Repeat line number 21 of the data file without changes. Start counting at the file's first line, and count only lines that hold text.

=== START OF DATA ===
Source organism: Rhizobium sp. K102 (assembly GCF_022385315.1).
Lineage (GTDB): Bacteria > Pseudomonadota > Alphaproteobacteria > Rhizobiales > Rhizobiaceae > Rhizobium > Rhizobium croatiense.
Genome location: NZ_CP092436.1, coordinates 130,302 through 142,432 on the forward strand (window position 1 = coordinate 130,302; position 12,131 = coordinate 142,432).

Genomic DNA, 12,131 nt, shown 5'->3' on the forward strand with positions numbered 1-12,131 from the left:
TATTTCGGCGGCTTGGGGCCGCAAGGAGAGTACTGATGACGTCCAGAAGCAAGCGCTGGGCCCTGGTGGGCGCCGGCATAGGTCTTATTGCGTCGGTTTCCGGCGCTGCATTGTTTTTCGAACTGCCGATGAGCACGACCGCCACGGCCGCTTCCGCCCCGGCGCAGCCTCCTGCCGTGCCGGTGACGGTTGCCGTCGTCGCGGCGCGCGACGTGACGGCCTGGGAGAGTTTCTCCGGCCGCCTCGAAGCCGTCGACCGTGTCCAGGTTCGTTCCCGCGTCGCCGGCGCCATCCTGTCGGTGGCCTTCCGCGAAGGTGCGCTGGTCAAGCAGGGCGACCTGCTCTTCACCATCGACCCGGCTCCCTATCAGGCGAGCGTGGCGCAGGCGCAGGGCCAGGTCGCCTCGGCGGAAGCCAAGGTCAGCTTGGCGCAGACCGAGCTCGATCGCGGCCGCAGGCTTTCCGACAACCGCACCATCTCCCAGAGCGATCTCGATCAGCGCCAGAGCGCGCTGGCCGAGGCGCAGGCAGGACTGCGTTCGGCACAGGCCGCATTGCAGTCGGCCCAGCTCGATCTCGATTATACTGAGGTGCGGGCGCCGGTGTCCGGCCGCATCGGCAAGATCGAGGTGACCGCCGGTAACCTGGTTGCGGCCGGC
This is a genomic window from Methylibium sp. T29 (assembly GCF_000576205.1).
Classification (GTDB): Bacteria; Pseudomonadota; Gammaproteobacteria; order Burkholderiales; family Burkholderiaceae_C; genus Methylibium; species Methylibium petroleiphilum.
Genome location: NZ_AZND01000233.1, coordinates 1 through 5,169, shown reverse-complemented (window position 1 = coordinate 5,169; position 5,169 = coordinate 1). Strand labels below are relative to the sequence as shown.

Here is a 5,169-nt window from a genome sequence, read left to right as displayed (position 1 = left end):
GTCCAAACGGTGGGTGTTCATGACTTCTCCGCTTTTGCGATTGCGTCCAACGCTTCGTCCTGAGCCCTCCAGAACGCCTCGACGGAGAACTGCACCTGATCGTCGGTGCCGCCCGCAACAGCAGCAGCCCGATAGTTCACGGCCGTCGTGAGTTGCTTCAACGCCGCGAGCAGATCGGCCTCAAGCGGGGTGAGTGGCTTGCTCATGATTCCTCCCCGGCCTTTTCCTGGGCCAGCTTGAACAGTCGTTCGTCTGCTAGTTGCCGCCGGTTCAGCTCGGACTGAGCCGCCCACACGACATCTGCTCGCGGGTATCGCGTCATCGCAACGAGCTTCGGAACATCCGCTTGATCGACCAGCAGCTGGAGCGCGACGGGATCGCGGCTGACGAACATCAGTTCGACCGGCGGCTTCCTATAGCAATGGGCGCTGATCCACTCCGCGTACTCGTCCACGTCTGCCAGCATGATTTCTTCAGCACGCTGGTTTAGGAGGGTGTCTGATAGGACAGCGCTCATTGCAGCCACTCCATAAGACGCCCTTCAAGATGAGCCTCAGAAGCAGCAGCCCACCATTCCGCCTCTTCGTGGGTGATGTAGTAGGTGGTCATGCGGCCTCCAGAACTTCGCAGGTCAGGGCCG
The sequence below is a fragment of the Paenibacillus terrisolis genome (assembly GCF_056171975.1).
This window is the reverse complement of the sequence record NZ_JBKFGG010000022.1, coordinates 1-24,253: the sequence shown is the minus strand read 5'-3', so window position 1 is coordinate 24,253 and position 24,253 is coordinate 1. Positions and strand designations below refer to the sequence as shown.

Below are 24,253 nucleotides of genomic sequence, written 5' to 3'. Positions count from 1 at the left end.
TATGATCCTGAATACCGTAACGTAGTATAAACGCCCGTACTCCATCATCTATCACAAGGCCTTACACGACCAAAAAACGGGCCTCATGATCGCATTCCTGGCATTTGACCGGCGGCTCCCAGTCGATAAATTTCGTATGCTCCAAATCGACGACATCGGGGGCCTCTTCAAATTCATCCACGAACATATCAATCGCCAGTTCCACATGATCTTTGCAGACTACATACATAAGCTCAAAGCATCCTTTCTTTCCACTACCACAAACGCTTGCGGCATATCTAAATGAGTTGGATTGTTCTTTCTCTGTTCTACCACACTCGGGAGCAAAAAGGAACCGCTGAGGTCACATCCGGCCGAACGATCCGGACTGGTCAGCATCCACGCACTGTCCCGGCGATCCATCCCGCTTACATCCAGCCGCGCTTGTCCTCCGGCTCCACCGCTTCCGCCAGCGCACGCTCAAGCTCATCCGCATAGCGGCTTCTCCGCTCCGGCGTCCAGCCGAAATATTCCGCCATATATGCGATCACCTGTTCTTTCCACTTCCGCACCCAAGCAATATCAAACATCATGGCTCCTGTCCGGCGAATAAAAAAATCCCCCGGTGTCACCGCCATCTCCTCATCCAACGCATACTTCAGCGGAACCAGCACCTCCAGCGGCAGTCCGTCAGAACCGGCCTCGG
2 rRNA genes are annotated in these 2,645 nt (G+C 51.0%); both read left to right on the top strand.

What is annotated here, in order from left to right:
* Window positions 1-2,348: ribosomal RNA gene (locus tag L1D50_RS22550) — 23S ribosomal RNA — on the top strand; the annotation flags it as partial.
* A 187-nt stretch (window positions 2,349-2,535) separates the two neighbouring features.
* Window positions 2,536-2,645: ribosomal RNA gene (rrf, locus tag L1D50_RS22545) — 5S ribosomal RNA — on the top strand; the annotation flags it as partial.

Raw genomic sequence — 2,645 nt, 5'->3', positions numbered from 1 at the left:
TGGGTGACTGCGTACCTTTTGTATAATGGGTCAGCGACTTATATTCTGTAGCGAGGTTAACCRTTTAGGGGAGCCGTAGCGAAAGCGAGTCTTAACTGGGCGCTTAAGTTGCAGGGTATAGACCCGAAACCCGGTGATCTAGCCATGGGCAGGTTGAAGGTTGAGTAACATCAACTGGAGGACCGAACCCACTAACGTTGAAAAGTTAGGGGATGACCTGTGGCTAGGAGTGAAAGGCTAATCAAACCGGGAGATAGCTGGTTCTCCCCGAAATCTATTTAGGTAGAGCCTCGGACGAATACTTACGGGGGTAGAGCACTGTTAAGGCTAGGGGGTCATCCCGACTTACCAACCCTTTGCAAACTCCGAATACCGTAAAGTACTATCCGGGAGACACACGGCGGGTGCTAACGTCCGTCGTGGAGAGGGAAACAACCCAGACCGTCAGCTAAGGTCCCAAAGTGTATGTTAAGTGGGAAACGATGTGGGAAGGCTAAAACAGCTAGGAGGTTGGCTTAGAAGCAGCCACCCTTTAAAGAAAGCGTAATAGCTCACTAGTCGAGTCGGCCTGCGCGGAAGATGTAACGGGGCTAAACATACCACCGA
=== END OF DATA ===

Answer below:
TGGGTGACTGCGTACCTTTTGTATAATGGGTCAGCGACTTATATTCTGTAGCGAGGTTAACCRTTTAGGGGAGCCGTAGCGAAAGCGAGTCTTAACTGGGCGCTTAAGTTGCAGGGTATAGACCCGAAACCCGGTGATCTAGCCATGGGCAGGTTGAAGGTTGAGTAACATCAACTGGAGGACCGAACCCACTAACGTTGAAAAGTTAGGGGATGACCTGTGGCTAGGAGTGAAAGGCTAATCAAACCGGGAGATAGCTGGTTCTCCCCGAAATCTATTTAGGTAGAGCCTCGGACGAATACTTACGGGGGTAGAGCACTGTTAAGGCTAGGGGGTCATCCCGACTTACCAACCCTTTGCAAACTCCGAATACCGTAAAGTACTATCCGGGAGACACACGGCGGGTGCTAACGTCCGTCGTGGAGAGGGAAACAACCCAGACCGTCAGCTAAGGTCCCAAAGTGTATGTTAAGTGGGAAACGATGTGGGAAGGCTAAAACAGCTAGGAGGTTGGCTTAGAAGCAGCCACCCTTTAAAGAAAGCGTAATAGCTCACTAGTCGAGTCGGCCTGCGCGGAAGATGTAACGGGGCTAAACATACCACCGA